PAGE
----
your perverted skewed sight into history and reality wan`t help you anymore - it is more than sure - it is clearly evident. Because - since the 12. June the only paltry and very weak answer you have is murder, torture, rape and death.
You wan`t believe it ? Please go to Evin - expcially to ward 209 - and have a look to all the brave Iranian mothers, fathers , grandparents, students and womens in every age. Kahrizak ist closed - and Evin is overcowded - and all the other horrible places all over Iran. How can that be that you don `t know that - because everybody in the world - even in the most hidden places - knows what you - Mr. Rezvan and Mr. Samuel - are doing with the brave people in Iran.
Mr. Rezvan - please have a look to all this crushed bodies and bloody faces - don`t go away - and please do me a little tiny favour:
Don `t tell anybody in the future, that you haven `t kown this
terrifying cruelities you are doing right now to your brave Iranian people.

March 12, 2010 | Unregistered Commentergunni

And use your coffee break to peruse this informative patriotic site :

March 12, 2010 | Unregistered Commenterpessimist


Perhaps your statement -- "As for the charges of a massacre, to date figures from both sides amount to about 100 killed. Of course every human life is sacred but this hardly amounts to a massacre." -- is an indication of something about yourself and the Regime you defend??

We are not talking about war here - but the murder of your fellow citizens. Is your ideology that you defend so precious that the murder of 100 of your own people amounts to nothing??

But perhaps it is war? - in your eyes. A civil war that has already started??


March 12, 2010 | Unregistered CommenterBarry

Barry- Of course loss of any innocent life is wrong and the perpetrators should be brought to justice asap. But by the standards of the world we live in there are governments such as those of the US and Israel who are and have been responsible for the killing of many thousands and these regard themselves as the civilized and standard bearers of freedom and human rights the world over. The UN in a report attributed the death of 500,000 Iraqi children as a direct result of US inspired sanctions against Iraq. Madeline Albright, the then US ambassador to the UN, merely regarded this as collateral damage. An estimated 100,000 civilians have died directly or indirectly due to the US invasion of Afghanistan and no count has been kept of the Iraqi civilian casualties arising out of US presence there. Bush officials and lawyers who authorised torture in contravention of US and international norms are not to be prosecuted. Those US officials implicated for human rights violations and torture in Guantanamo and Abu Ghoreib remain untouched. At least the IRI is bringing to trial those security officials implicated in the Kahrizak incident. We should base our opinions on known facts not on hearsay otherwise we will end up creating a very dangerous world as has happened with the Bush/Blair invasion of Iraq on the basis of a lie.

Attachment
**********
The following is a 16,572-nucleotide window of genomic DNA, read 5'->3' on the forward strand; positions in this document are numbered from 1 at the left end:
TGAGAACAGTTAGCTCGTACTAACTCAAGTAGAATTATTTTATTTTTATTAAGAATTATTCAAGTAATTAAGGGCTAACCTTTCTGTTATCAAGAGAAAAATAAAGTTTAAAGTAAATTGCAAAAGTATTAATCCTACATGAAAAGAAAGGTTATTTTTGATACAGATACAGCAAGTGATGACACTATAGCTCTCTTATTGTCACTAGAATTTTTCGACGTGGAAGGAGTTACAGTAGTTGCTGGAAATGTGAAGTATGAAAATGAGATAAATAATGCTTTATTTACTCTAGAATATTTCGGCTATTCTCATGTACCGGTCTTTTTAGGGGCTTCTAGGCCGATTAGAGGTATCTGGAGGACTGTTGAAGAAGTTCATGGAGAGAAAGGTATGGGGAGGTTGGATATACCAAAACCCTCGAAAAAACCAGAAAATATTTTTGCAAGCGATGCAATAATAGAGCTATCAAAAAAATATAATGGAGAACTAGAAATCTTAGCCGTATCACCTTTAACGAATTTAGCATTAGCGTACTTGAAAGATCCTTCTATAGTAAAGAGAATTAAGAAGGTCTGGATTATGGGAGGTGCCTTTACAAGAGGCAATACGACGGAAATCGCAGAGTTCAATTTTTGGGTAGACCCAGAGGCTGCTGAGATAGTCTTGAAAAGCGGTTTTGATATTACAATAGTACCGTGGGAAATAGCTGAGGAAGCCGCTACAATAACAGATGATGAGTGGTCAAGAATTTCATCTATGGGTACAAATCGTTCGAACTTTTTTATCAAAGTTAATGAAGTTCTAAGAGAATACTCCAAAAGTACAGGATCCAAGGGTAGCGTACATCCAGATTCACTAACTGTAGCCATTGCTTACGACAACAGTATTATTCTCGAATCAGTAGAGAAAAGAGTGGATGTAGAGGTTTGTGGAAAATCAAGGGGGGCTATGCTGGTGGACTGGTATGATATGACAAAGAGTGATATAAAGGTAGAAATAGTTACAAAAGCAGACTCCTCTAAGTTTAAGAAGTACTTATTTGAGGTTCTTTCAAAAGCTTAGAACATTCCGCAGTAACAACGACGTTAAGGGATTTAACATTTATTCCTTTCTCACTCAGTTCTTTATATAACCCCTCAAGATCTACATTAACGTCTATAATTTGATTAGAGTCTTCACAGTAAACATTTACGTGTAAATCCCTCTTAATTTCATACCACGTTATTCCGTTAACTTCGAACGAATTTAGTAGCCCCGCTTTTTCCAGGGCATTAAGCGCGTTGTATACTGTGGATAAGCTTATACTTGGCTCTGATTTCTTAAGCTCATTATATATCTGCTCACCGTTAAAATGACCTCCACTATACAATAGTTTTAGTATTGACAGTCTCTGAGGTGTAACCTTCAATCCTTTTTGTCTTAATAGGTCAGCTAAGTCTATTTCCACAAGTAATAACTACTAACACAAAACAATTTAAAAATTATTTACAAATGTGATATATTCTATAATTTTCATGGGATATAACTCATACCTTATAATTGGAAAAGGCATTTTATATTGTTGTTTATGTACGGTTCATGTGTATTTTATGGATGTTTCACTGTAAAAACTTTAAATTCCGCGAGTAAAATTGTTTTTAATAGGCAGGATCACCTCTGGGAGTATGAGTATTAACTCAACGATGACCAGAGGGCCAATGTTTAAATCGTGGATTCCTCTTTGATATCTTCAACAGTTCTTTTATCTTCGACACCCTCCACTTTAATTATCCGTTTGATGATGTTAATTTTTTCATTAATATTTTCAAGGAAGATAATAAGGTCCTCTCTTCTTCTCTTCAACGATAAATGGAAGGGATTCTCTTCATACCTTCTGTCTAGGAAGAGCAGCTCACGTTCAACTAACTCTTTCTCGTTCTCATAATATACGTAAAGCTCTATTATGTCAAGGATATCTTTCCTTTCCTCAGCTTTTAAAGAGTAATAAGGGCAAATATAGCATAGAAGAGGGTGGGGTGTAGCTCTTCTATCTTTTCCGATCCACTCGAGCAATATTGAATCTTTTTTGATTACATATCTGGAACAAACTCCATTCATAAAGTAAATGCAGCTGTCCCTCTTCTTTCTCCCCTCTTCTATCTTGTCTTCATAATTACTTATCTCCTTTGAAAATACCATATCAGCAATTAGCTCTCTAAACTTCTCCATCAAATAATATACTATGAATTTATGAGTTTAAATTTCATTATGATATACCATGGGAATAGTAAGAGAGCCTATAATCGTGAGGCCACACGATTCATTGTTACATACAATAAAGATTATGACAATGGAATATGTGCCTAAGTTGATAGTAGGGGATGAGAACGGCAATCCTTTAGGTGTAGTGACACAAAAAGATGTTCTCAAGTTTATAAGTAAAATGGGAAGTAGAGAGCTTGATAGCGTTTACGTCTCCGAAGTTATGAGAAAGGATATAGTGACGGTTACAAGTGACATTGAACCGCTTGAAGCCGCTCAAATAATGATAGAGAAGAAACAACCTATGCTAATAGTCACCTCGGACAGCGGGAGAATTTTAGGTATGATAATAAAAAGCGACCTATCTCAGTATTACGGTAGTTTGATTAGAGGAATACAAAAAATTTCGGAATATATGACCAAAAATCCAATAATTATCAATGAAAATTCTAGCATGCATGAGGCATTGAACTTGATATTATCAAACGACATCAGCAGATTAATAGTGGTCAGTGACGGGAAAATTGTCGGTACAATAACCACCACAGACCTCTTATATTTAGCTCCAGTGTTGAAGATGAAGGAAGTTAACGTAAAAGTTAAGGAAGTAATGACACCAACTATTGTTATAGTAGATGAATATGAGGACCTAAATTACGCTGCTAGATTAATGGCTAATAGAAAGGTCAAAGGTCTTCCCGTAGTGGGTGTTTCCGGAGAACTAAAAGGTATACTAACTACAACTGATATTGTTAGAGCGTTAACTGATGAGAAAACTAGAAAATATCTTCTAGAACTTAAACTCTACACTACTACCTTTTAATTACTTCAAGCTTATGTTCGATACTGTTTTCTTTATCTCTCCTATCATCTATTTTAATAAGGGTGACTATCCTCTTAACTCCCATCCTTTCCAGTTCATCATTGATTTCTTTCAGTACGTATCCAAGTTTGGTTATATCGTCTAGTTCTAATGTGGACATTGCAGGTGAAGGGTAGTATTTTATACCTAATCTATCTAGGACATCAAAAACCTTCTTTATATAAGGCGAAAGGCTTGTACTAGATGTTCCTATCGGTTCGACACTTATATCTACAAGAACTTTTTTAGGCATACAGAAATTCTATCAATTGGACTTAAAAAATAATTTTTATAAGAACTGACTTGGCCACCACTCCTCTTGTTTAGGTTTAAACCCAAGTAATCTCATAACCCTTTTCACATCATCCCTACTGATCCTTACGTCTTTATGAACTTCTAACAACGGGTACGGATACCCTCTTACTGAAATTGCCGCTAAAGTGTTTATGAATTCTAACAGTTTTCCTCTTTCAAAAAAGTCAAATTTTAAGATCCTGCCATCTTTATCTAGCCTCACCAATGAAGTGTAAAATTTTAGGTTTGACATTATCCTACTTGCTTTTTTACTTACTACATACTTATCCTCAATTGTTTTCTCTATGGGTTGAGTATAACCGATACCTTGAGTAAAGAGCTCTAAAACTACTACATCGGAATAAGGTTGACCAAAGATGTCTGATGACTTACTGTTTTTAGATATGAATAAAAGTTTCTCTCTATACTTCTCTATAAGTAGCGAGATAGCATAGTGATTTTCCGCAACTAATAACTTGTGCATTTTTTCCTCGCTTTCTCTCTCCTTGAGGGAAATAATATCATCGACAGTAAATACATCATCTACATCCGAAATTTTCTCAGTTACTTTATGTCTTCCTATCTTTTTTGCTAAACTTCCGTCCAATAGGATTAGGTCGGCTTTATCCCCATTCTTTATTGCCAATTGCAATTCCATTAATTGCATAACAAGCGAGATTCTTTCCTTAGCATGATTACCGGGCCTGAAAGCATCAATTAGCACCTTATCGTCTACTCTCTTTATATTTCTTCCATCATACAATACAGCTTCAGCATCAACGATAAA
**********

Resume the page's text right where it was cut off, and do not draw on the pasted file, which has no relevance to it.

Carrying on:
March 12, 2010 | Unregistered Commenterrezvan


You have done it again!! In another thread here, I said this to you :


"When somebody criticizes Iran – a response by you criticizing another country (whether Israel or the Eskimos) does not in any way counter that first person’s criticism of Iran. You may think it does – as it appears to be an almost automatic response, but it does not answer the initial post. It merely makes it appear that your hatred of the other country (in this case Israel) is what causes you to excuse the actions of the “current” Iranian Regime against their own people. Your eyes are wide open towards the direction of Israel – but closed towards Iran. "

I agree with you that bad things happen elsewhere in the world . But your use of these bad things to deflect attention away from the bad things happening in Iran are in vain. Your hatred of the US and Israel makes you blind and insensitive to what is happening in Iran.


March 12, 2010 | Unregistered CommenterBarry

PostPost a New Comment

Enter your information below to add a new comment.

My response is on my own website »
Author Email (optional):
Author URL (optional):
Some HTML allowed: <a href="" title=""> <abbr title=""> <acronym title=""> <b> <blockquote cite=""> <code> <em> <i> <strike> <strong>